► Graduate School Rules apply to this program.
The Department of Mathematical and Statistical Sciences offers a PhD in applied mathematics. The degree is designed to give candidates a contemporary, comprehensive education in applied mathematics and to provide research opportunities in the special fields of graph theory, combinatorics, optimization, applied probability, computational mathematics, and applied statistics.
There are six phases of the PhD program. A candidate must fulfill course requirements, pass the preliminary examinations, establish a PhD committee, meet the academic residency requirement, pass the comprehensive examination and write and defend a dissertation.
- Students must complete 42 semester hours of non-thesis course work at the graduate level (up to 30 hours of this course work may be transferred in, including courses taken as part of a master’s degree). In addition, 30 hours of dissertation credit must be taken. The following courses are required as part of the formal course work: the math clinic and three readings courses (1 semester hour each). Students must also satisfy a breadth requirement by completing a total of six graduate math courses from among several areas of mathematics, with no more than three of these courses from any one area. A 3.25 GPA must be maintained throughout all course work. [The following MATH courses will NOT count toward a graduate degree: MATH 5000-5009, 5010, 5012-5015, 5017, 5198, 5250 and 5830.]
- The preliminary examinations are designed to determine that students who intend to pursue the PhD program are qualified to do so. These four-hour written examinations are in the areas of applied analysis and applied linear algebra. Students must pass these exams by the start of their fourth semester.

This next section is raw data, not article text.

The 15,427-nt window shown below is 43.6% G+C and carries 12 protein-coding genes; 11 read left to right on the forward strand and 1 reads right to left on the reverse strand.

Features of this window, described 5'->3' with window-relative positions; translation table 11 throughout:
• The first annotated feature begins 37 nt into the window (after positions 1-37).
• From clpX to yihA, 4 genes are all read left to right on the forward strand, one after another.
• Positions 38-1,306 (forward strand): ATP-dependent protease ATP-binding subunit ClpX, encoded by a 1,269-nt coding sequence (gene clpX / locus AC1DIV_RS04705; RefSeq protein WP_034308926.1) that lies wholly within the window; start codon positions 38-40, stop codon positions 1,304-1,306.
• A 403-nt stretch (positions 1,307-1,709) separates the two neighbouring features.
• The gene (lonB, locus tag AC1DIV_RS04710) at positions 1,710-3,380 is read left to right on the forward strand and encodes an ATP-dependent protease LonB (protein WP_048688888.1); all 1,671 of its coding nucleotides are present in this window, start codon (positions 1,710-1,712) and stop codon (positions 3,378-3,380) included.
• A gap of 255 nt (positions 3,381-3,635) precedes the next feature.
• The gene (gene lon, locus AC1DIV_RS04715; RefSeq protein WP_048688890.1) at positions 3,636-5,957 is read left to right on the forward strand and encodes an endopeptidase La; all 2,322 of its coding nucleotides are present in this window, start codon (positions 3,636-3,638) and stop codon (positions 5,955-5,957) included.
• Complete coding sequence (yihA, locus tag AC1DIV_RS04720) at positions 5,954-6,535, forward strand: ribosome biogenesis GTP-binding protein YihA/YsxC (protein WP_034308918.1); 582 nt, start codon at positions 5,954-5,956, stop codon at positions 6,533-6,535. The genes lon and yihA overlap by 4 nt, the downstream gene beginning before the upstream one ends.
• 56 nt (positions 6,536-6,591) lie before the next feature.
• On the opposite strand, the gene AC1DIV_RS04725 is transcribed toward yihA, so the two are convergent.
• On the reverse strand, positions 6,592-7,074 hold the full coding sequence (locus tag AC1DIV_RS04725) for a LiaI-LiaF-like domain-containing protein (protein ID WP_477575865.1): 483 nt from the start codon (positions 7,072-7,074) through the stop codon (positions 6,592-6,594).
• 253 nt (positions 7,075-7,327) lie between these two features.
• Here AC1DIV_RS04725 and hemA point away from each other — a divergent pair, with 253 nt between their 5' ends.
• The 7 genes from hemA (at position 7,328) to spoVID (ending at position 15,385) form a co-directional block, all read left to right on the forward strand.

- Six semesters of full-time scholarly work are required, as specified in the rules of the Graduate School . All students are strongly advised to spend at least one year doing full-time course work or research with no outside employment.
- The comprehensive examination is taken after completion of the preliminary exams, completion of at least three semesters of residency, and upon completion of all nonthesis coursework. The exam is designed to determine mastery of graduate-level mathematics and the ability to embark on dissertation research. It consists of a six-hour written examination and an oral follow-up examination. Students must pass the comprehensive exam within 4 years of admission. Within six months after passing the comprehensive examination, the candidate must present a dissertation proposal to their dissertation committee.
- Each student must write and defend a dissertation containing original contributions and evidence of significant scholarship. The dissertation defense is public and must be given before an examining committee approved by the Graduate School.
For more detailed information about the applied mathematics PhD, see www.math.ucdenver.edu/phd.